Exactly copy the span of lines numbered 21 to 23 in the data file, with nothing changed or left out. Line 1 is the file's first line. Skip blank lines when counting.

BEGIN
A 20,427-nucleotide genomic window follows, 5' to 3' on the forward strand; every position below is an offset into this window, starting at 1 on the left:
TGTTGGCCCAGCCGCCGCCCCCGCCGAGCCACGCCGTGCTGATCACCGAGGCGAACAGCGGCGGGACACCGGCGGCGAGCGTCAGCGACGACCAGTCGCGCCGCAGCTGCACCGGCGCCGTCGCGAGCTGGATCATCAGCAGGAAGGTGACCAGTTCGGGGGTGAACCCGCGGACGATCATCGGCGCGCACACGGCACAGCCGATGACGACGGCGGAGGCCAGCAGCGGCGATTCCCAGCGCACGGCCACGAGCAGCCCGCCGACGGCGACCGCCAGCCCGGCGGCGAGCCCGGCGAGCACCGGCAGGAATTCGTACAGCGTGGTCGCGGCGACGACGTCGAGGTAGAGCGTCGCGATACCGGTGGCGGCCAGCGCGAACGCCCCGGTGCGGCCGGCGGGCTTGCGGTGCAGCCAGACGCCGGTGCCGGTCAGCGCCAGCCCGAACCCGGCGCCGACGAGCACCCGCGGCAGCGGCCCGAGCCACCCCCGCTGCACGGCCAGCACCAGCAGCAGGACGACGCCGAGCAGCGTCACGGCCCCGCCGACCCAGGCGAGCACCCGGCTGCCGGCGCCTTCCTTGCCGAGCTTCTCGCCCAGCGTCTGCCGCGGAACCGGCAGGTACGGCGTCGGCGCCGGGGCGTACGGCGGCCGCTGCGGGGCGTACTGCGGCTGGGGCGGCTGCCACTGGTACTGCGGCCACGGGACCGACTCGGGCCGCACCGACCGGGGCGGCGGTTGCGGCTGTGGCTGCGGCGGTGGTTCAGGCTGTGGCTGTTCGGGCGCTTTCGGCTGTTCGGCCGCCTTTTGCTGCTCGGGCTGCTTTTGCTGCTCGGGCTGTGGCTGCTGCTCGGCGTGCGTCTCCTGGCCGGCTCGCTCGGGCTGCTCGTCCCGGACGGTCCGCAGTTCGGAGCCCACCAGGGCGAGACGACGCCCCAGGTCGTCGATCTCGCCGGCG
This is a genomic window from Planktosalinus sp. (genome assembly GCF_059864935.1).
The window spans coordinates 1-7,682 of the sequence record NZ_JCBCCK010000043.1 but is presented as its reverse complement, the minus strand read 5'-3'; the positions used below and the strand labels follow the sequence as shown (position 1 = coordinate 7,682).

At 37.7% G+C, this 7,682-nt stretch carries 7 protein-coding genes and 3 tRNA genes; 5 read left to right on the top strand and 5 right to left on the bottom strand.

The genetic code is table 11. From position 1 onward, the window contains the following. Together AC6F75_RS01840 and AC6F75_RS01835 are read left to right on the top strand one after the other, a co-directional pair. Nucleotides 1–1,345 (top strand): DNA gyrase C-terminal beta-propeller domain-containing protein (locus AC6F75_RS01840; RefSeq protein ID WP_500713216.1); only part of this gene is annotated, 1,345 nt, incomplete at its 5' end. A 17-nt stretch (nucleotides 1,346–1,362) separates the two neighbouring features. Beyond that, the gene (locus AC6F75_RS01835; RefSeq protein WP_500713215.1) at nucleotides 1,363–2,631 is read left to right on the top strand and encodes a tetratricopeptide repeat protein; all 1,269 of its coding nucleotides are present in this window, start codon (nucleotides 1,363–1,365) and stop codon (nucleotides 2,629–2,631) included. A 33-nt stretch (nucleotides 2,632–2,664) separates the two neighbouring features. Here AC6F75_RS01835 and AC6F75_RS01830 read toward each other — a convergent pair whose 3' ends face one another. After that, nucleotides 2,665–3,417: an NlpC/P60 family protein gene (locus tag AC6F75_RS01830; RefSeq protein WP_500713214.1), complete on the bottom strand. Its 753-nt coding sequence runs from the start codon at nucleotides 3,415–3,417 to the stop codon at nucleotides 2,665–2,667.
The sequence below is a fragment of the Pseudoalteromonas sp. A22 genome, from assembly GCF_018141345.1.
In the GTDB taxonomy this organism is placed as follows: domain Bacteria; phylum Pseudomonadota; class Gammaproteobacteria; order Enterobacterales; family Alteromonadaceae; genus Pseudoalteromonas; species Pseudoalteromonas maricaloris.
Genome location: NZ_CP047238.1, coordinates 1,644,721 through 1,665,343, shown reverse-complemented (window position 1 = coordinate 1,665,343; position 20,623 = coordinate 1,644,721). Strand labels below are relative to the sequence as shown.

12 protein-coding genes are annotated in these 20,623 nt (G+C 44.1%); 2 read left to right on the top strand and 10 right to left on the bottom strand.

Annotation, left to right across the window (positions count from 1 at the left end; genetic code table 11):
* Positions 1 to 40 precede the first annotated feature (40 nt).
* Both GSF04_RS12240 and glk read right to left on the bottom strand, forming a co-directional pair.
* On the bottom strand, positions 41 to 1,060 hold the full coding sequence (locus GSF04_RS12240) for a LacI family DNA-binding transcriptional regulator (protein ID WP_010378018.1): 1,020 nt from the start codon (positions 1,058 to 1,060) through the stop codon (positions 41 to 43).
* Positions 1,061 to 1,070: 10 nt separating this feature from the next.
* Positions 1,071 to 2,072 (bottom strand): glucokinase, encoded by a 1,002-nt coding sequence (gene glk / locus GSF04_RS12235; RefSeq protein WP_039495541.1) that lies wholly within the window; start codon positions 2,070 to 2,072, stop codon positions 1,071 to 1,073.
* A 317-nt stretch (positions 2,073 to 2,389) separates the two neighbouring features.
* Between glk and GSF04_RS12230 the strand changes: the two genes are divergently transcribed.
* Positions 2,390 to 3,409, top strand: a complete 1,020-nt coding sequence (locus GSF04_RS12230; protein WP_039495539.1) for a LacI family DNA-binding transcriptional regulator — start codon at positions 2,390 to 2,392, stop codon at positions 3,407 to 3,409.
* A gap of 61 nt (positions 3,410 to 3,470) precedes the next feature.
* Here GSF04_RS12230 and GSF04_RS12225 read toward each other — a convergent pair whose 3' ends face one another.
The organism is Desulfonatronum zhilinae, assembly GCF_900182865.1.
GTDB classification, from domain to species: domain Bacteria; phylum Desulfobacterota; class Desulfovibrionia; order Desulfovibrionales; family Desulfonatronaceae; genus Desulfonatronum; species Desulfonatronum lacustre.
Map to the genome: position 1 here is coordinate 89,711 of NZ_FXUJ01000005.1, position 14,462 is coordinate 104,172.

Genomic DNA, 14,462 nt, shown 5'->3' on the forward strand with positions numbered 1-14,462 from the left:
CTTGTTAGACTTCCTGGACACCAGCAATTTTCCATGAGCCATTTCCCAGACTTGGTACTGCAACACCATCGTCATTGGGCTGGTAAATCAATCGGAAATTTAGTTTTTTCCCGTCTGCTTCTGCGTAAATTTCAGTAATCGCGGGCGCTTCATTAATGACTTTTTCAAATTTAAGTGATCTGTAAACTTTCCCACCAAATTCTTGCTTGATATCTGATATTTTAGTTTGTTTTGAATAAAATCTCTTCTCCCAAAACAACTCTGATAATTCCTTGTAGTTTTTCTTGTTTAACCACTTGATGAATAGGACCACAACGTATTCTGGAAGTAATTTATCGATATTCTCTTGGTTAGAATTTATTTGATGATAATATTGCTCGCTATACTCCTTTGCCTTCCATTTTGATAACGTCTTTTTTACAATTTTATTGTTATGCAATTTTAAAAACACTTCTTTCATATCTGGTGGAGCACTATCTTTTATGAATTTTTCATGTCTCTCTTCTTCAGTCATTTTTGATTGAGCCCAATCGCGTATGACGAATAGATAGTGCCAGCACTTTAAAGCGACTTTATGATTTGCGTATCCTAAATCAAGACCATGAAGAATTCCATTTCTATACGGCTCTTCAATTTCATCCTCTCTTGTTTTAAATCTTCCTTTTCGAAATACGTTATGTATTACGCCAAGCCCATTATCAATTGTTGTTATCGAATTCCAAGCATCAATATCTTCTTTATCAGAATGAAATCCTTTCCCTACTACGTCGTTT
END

* Here GSF04_RS12230 and GSF04_RS12225 read toward each other — a convergent pair whose 3' ends face one another.
The organism is Desulfonatronum zhilinae, assembly GCF_900182865.1.
GTDB classification, from domain to species: domain Bacteria; phylum Desulfobacterota; class Desulfovibrionia; order Desulfovibrionales; family Desulfonatronaceae; genus Desulfonatronum; species Desulfonatronum lacustre.